Madam Tot threw up her tiny hands, and shrieked in a horrified manner —

" My dear young man, Simon couldn't get inside that door. He's much over six feet in height. It was as much as we could do to get you in."

" Why didn't you leave me in the garden then? "

" Because I wanted you in here," replied the dwarf in a peremptory tone; "you have surprised a secret, sir, and you shall not leave this place until the will of my brother is known."

" But, Madam Tot," expostulated Warwick, remembering that she had been so addressed, " I "

" Madam Tot, you rude person," shrieked the lady, stamping a tiny foot, "how dare you call me by that odious name ! I am Miss Selina Lelanro."

" And your brother ? "

" Is James, Lord Lelanro ! You must call me Miss Lelanro ! And now, sir, what were you doing on my wall! No evasions, no lies, no fictions," cried she sternly,
" or I will order Blunderhore to throw you into the river again."

(...)

By this time Warwick guessed that he had surprised the secret of the Lelanros. Some hereditary taint in the blood produced at intervals a dwarf in the family, similar to the little being who now stood beside him. On account of their deformity, these poor creatures, suffering through no fault of their own, were shut up within the high wall; and the outside world was ignorant of their existence.

Warwick recalled the hints of Mistress Sally, and he no longer wondered that a cloud rested on the faces of the Lelanro family. To have such abnormal creatures prisoned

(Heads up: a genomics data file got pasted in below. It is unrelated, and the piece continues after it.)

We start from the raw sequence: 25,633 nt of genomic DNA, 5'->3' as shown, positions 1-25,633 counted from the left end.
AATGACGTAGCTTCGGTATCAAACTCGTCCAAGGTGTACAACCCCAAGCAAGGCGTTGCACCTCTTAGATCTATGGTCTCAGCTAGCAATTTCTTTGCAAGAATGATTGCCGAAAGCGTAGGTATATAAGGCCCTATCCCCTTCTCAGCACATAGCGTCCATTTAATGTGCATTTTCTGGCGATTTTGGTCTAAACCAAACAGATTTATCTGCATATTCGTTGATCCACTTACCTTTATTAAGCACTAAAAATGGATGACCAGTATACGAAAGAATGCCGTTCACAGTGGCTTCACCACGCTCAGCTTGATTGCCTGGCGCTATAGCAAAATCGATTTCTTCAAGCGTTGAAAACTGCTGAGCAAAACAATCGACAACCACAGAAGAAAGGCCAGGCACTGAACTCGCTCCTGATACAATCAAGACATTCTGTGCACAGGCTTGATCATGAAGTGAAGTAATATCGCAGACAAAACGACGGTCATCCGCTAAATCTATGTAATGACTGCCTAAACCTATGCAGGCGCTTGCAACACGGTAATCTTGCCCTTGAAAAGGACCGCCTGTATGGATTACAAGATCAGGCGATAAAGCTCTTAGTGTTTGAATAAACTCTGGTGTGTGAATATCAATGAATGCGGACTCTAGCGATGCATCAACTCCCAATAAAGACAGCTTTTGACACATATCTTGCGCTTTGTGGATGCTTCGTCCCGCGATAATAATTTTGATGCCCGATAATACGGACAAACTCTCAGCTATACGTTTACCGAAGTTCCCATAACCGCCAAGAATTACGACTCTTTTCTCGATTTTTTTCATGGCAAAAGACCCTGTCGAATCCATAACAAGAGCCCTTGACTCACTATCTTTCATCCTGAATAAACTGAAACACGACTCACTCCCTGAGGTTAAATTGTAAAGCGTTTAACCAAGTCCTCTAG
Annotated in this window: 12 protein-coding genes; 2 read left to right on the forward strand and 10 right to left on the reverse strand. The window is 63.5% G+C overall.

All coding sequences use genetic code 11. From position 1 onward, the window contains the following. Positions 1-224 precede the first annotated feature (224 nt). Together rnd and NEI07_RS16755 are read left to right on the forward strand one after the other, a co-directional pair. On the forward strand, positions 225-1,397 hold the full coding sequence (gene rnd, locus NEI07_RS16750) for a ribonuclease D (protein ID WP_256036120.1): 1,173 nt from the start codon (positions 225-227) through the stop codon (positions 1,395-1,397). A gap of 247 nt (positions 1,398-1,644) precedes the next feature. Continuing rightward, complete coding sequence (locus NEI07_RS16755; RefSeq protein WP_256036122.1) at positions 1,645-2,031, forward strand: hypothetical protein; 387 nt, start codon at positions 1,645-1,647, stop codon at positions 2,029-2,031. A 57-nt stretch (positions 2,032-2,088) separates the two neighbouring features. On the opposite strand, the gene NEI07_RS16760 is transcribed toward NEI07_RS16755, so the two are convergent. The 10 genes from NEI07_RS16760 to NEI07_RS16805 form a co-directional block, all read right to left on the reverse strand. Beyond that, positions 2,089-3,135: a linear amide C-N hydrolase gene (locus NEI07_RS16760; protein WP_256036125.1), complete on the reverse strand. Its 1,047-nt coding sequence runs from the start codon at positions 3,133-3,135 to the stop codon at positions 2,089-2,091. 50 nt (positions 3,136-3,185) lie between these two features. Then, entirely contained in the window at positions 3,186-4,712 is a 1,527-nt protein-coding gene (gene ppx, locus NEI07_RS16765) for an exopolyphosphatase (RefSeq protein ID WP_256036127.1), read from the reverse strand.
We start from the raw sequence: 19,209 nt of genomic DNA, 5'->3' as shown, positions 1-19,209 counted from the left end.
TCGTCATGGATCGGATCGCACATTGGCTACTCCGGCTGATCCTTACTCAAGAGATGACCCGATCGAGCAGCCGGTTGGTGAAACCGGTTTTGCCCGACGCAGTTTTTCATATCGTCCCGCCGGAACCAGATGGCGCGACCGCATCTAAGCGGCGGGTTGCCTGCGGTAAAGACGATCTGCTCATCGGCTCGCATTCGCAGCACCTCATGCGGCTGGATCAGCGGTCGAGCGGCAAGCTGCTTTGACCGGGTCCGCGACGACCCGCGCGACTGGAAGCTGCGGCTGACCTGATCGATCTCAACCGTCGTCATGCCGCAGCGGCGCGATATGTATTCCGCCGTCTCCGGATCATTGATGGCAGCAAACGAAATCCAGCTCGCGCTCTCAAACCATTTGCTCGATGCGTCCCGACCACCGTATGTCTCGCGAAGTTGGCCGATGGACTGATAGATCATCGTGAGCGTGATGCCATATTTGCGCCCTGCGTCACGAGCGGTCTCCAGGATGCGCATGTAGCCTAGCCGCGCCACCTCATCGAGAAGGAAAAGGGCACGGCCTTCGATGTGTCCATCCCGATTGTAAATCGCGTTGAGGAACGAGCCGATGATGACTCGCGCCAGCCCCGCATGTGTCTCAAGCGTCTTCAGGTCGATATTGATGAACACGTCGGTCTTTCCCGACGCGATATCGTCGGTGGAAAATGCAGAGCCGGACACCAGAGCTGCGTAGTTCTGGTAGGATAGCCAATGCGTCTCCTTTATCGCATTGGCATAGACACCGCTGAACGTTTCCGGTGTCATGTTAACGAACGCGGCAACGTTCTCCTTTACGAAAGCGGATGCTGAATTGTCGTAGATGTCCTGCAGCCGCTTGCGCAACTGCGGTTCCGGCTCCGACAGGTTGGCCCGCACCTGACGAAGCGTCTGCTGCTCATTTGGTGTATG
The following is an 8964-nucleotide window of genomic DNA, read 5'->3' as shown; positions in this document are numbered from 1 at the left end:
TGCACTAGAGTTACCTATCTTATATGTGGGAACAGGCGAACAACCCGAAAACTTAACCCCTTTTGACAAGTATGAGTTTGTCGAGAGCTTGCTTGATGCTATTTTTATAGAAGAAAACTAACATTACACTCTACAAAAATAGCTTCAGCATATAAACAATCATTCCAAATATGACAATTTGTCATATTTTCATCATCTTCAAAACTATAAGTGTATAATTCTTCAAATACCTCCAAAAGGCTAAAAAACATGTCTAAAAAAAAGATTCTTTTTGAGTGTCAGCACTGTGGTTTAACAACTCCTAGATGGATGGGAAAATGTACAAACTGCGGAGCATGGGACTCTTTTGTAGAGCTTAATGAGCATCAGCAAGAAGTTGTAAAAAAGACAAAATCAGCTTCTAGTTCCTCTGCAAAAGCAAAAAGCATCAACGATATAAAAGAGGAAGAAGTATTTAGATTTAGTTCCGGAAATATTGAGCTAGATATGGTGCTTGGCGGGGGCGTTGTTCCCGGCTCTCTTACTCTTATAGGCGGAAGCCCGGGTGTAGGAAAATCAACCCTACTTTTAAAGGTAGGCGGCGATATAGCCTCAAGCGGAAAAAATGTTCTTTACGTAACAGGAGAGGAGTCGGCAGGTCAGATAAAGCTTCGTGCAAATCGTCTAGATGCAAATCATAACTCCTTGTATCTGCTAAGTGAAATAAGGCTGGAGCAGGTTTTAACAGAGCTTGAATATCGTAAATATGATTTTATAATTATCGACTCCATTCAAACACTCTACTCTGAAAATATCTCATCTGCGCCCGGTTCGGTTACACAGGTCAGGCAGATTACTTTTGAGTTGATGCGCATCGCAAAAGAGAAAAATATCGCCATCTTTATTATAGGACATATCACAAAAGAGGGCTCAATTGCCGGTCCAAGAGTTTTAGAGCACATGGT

in their country house was quite sufficient to weigh on their spirits, and Warwick thought how many dwarfs, born to solitude and disgrace, had inhabited this tiny chamber.

He expected that, alarmed at the secret being known to a stranger, the servants who attended on the dwarf would not let him depart without the sanction of Lord Lelanro ; and foresaw that until the owner of the house returned from London, he would be obliged to regard himself as a prisoner. The gigantic Simon, evidently chosen to prevent such invasions of the dwarf's chamber, was quite powerful
enough to keep him there by force, and moreover there was the doctor to be reckoned with. Warwick wondered what manner of a man he would prove to be, and mentally
considered how his story would be received...


Fergus Hume, The dwarf`s chamber